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The coronavirus variants are causing the pandemic to not go away as much as people wished it would. When not worried about a wildfire or flash floods ravaging homes, the threat of COVID continues to linger large in people’s minds. Some folks have decided to think contrarily about protecting themselves from the virus. Instead of accepting a free vaccine that is the prevailing solution for the pandemic, they decide to pay someone for a livestock dewormer.

Instead of thinking about how to protect their children from a threatening contagious illness by wearing a mask indoors, they choose to focus on how oppressive it is to be told to wear a mask and begin imagining that wearing a mask is actually harmful to their kids.

I get it. I have contrarian tendencies, myself. I choose to wear my belt so the buckle is on my side instead of front and center. Because, why not?

I’m wondering if the concept of virus variants prolonging the pandemic couldn’t contrarily be applied to variants of love that can improve the health and well-being of the human race.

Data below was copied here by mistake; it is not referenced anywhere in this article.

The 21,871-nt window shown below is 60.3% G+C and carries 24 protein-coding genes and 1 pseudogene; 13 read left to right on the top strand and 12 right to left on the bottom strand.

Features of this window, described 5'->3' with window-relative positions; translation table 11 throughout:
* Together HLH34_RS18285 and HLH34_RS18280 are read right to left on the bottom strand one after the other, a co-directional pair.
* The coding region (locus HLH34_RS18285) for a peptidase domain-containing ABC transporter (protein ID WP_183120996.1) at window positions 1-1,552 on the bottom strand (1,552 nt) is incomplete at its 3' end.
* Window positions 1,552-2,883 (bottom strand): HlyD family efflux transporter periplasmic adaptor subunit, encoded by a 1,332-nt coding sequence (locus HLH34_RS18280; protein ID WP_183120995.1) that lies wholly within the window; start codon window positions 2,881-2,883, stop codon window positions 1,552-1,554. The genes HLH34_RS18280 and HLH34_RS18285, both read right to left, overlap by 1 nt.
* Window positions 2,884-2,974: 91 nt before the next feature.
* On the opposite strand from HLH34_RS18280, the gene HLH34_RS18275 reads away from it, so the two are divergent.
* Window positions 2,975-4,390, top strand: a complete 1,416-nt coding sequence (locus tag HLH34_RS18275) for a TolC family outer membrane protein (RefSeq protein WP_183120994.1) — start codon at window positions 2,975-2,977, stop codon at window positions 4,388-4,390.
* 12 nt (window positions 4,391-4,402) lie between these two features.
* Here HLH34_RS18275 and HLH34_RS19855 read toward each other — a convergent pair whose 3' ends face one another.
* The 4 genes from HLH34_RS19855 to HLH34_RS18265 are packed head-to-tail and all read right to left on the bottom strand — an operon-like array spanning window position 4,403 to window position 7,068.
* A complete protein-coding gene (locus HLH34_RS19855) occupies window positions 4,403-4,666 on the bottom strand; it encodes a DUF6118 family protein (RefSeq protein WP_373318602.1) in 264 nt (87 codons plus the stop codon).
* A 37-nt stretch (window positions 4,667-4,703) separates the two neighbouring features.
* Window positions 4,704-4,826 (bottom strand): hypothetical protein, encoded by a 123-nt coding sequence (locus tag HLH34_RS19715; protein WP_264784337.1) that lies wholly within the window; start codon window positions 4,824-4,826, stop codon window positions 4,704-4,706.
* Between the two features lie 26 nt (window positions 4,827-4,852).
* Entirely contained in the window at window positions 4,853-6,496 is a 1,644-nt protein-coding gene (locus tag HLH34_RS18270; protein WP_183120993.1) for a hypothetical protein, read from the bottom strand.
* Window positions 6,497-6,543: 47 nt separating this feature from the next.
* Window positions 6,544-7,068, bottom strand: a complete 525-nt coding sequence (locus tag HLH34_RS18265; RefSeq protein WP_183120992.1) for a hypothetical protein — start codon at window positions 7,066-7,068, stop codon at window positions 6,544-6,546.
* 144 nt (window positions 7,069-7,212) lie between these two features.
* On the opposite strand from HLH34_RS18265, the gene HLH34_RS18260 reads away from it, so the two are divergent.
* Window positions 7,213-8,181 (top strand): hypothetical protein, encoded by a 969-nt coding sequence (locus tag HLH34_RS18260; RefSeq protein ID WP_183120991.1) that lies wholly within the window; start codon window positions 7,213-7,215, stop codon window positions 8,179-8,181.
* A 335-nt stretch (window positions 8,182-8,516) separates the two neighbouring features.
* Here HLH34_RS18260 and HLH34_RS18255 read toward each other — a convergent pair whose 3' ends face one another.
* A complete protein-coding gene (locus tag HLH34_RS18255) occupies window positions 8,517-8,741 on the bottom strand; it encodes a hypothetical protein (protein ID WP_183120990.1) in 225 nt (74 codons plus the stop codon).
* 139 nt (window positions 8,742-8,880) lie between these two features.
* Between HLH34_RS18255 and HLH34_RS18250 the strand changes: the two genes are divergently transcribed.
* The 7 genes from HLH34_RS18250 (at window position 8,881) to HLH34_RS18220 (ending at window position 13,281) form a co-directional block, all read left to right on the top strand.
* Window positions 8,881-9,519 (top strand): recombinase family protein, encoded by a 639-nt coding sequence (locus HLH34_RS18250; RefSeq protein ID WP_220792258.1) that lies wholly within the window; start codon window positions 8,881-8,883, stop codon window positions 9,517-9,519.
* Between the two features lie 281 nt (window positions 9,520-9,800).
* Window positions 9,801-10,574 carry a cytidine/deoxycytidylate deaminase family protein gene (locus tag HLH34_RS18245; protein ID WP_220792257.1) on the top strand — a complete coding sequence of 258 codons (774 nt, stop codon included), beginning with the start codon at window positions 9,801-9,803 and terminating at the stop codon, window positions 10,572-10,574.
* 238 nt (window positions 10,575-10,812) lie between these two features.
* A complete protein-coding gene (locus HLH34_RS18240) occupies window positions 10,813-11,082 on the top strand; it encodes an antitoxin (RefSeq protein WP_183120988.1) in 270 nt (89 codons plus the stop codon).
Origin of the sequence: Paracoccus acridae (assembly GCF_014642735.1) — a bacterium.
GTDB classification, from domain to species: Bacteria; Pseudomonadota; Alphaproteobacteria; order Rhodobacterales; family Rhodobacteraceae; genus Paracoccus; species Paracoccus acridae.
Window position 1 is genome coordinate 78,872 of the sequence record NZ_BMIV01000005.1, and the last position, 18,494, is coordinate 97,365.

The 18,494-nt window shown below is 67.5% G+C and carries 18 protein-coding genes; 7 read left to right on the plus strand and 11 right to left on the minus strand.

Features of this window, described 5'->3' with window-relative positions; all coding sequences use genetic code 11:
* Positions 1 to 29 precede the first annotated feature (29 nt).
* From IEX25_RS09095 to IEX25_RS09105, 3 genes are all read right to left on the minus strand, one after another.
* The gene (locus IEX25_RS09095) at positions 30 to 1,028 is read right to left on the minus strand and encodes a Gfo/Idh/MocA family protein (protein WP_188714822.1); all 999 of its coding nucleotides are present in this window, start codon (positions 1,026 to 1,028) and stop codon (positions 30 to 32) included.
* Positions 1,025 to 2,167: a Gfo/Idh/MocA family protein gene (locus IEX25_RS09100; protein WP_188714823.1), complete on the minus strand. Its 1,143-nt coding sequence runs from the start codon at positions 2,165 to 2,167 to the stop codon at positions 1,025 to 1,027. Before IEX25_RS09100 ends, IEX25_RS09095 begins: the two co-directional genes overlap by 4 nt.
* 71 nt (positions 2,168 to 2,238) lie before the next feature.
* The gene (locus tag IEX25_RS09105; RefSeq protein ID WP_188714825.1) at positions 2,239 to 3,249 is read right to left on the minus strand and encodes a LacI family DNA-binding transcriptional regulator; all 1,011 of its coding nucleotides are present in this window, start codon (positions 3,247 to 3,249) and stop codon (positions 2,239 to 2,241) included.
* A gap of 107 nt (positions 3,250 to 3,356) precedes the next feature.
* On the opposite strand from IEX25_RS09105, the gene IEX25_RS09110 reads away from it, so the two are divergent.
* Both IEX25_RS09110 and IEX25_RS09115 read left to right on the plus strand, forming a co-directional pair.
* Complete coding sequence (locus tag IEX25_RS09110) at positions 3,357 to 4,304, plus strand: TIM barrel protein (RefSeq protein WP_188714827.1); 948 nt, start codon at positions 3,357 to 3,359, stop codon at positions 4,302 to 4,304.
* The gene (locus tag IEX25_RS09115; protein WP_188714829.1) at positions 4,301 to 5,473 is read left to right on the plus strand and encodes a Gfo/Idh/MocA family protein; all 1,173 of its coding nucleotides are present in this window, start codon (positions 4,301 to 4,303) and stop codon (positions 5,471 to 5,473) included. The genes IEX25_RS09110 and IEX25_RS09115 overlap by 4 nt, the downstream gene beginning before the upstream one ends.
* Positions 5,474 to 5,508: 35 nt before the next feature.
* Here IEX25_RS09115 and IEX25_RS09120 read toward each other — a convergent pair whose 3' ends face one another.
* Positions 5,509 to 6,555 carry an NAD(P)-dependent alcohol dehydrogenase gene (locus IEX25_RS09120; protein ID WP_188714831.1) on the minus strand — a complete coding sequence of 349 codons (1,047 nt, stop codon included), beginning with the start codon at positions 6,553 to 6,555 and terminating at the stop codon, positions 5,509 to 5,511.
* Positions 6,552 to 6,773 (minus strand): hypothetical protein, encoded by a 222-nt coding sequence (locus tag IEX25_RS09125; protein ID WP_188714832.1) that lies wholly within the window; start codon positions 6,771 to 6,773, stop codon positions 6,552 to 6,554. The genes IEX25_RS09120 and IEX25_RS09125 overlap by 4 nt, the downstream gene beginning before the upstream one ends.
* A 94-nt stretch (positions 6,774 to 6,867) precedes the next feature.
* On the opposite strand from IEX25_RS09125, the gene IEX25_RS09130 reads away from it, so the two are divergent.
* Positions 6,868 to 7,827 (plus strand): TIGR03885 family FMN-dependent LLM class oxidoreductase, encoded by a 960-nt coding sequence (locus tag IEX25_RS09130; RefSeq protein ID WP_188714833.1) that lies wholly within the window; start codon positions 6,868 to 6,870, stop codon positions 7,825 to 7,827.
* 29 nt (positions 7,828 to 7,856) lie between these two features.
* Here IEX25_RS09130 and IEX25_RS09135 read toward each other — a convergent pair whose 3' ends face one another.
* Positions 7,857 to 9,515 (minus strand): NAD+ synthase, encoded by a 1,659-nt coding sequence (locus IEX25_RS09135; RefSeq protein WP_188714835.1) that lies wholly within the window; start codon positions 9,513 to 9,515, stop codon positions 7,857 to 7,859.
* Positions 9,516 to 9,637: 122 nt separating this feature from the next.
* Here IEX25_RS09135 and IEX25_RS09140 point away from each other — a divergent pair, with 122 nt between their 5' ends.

What if oppressive regimes the world over were to become influenced by a new variation of love that morphed into one that overwhelmed their pillars of greed, power, and control?

What if a new mutation of common sense were to evolve and imbue the minds of people who have difficulty thinking for themselves or find it hard to recognize when a grifter is fleecing them?

What if domestic house cats overcame their urge to bother sleeping humans during the wee hours of darkness when sleep is so precious? Okay, that one is really a stretch, but there could be some variation of that tendency that is less crazy-making, couldn’t there? Please?

If thinking contrarily about controversial subjects can lead to some insane results, it seems only logical, being a contrarian, that thinking contrarily about non-controversial subjects could lead to some increasingly sensible and practical results.

A contrary decision to something good doesn’t have to be bad. It could contrarily be better than good!

Let’s put our contrarian tendencies to good use and find new ways to morph love into a continually more effective influence on the world at large.

Let love be the world religion. No dogma. No doctrine. Just L. O. V. E.

L.

O.

V.

E.

I want to hear about variants of love that are more contagious than any previous love we experienced before.